05/06/2014 09:13 BST | Updated 04/08/2014 06:59 BST

Reaction to Kirstie Allsopp's 'Ditch University and Have a Baby By 27'

I am a firm believer in doing whatever is right for you in life with regards to career decisions and when to start a family, there should be no rules or guidelines, and no one should be frowned upon for their choices in life. As a result, it is no wonder that I disagree with Kirstie Allsopp's 'advice' to young girls about having a baby by 27 and ditching university.

I am a firm believer in doing whatever is right for you in life with regards to career decisions and when to start a family, there should be no rules or guidelines, and no one should be frowned upon for their choices in life. As a result, it is no wonder that I disagree with Kirstie Allsopp's 'advice' to young girls about having a baby by 27 and ditching university.

Allsopp tweeted '...women must have this debate & include young men in it'. Personally I agree with the fact that men should be included in the debate about starting a family but then what happens if he does not want to have a baby in his 20's like Allsopp advocates? Yes women do have a biological body clock but is it really fair to ask a partner/boyfriend to have a baby when they are not ready for it or simply do not want to. I think a man has as much right to decide when he wants to start a family as a woman does.

Despite Allsopp stating she is not questioning anyone's choices, I still find her advice patronizing to girls, as it seems that according to her, a female younger than thirty should be focusing on boyfriends and babies. Having gone to an all girls school for sixth form, the two years after the legal sexual consent age, I can not think of one general studies lesson where we were taught about how to find a 'nice boyfriend' and how to bring up a child in our 20s. Instead, my school focused on giving us girls a strong education and aspirations and enabling us to go to university and become educated young women...just like they were doing at the all boys' school down the road. Should schools be introducing antenatal, birthing and parenting classes into schools then? I really don't think so.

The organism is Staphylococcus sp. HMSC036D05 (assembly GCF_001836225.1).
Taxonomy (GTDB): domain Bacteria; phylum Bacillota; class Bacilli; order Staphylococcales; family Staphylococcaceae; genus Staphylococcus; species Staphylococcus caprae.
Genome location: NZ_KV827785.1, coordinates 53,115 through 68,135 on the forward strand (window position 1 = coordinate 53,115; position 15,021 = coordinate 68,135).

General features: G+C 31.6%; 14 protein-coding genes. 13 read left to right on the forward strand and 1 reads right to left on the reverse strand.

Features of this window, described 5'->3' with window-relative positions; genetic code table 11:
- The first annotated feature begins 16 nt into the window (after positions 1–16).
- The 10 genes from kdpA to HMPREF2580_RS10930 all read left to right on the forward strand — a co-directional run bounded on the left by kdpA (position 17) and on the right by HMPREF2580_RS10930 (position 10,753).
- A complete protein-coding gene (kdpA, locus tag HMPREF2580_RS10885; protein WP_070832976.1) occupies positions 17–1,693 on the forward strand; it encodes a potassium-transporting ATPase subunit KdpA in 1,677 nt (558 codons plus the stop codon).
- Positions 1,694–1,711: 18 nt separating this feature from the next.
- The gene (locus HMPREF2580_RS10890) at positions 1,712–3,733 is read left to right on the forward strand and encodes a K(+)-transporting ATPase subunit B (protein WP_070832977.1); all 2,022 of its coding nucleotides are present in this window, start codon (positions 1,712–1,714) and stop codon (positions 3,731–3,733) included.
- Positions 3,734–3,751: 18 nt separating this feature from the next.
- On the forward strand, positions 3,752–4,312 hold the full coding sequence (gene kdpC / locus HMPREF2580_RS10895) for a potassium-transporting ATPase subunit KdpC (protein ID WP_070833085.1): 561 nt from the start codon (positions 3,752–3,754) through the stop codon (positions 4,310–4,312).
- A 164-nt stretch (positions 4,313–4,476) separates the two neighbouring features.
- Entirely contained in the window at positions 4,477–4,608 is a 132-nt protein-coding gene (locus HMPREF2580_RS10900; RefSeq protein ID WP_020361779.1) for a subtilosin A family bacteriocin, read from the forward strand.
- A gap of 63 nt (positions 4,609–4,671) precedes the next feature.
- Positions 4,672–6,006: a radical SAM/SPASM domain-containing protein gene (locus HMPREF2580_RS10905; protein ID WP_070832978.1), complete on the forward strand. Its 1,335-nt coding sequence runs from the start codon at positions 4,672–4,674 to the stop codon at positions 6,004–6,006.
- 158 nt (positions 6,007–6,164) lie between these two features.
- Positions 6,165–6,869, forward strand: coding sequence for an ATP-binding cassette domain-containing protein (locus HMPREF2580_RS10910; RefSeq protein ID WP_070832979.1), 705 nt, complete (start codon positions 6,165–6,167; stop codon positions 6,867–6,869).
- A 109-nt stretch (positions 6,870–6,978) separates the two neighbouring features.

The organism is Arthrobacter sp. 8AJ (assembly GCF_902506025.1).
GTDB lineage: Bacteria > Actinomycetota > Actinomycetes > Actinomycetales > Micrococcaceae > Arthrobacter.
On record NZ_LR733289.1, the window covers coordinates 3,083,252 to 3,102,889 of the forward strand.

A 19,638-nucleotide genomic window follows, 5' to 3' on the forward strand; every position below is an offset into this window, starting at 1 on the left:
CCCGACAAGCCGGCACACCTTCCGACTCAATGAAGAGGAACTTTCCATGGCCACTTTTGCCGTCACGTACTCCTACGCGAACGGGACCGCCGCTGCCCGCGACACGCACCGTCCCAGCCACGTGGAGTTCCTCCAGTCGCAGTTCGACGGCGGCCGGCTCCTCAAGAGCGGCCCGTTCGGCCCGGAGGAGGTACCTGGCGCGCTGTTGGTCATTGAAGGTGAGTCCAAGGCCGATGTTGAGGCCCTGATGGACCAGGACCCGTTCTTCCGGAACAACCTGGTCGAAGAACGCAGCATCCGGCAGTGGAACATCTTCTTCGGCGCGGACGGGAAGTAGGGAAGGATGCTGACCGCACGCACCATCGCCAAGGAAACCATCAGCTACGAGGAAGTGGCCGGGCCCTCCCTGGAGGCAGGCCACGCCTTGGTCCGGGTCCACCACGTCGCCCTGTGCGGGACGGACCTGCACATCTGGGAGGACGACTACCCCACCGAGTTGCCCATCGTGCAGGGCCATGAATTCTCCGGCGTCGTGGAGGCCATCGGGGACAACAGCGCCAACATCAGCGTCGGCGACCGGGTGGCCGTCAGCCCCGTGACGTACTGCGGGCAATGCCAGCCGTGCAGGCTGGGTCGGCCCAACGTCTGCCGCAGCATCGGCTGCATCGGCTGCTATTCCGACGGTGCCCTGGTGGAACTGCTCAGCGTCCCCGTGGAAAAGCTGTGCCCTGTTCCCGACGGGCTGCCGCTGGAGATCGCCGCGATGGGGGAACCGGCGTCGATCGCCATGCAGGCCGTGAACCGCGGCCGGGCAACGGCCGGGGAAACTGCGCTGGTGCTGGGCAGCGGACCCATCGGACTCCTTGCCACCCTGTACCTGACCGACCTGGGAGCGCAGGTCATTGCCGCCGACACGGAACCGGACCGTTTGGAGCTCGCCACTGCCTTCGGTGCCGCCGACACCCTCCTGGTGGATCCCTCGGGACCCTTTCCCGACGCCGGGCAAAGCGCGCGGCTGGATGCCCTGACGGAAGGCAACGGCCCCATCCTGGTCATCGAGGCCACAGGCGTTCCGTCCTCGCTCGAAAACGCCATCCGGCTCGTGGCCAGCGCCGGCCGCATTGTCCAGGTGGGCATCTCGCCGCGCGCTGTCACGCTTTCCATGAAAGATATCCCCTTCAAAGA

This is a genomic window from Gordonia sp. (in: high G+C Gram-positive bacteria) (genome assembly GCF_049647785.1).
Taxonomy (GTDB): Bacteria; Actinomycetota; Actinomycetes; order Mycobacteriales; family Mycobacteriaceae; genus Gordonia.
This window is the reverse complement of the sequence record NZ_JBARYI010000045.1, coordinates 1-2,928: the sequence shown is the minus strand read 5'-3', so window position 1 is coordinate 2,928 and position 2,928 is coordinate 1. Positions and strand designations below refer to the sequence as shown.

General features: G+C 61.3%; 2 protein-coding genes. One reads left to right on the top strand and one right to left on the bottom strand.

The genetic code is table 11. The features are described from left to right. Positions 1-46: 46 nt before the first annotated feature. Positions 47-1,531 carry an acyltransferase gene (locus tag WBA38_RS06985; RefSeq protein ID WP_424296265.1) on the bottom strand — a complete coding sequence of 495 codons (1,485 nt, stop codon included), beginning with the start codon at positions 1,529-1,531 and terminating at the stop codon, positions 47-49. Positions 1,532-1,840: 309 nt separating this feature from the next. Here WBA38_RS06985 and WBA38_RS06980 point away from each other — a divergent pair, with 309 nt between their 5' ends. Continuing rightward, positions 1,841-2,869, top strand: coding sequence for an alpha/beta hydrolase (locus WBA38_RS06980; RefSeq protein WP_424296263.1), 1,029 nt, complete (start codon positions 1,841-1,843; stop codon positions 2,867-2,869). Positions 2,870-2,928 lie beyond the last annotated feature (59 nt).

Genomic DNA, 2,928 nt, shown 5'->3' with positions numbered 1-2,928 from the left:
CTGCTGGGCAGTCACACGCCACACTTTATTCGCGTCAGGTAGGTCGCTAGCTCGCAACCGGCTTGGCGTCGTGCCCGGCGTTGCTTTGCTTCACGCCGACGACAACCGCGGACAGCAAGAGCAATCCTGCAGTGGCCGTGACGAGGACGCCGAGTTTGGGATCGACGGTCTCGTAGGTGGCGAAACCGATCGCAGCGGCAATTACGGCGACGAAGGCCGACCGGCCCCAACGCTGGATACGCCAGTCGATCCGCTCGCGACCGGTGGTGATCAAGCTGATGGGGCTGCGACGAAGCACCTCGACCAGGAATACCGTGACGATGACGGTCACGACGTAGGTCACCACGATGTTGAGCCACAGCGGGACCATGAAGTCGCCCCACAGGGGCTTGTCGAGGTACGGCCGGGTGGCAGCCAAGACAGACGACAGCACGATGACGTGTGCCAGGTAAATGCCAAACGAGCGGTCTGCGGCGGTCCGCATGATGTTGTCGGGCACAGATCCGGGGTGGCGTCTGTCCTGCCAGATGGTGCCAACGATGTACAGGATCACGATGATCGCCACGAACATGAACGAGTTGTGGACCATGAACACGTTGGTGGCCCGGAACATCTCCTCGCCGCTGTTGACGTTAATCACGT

I know some people who have chosen the young mum route, which is absolutely fine; I am just saying that Allsopp's 'advice' should not be taken as advice or any sort of guideline. In contrast, I got my A-Levels and a university undergraduate degree under my belt before turning 21 and so I have instead chosen the education route. So now I have this, is it now time for me to have a baby? Well I guess if that's what you want than nothing and no-one should stop you, but looking at my own finances upon graduating I can barely afford to keep myself let alone invest in everything a child needs. It is undeniable that nowadays having a university degree or apprenticeship qualification leads to higher paying jobs. Whilst in sixth form I looked for part-time work but without a higher level of education the only options available to me were jobs such as waitressing or working in a shop which on the whole do not pay well. With that being said I am led to wonder how a girl straight from either GCSE's or A-Levels can afford to move out and start a family. Allsopp told the Telegraph that if she had a daughter she would say to her, 'Don't go to university. Start work straight after school, stay at home, save up your deposit - I'll help you, let's get you into a flat' but not everyone has access to Kirstie Allsopp's bank balance to help them.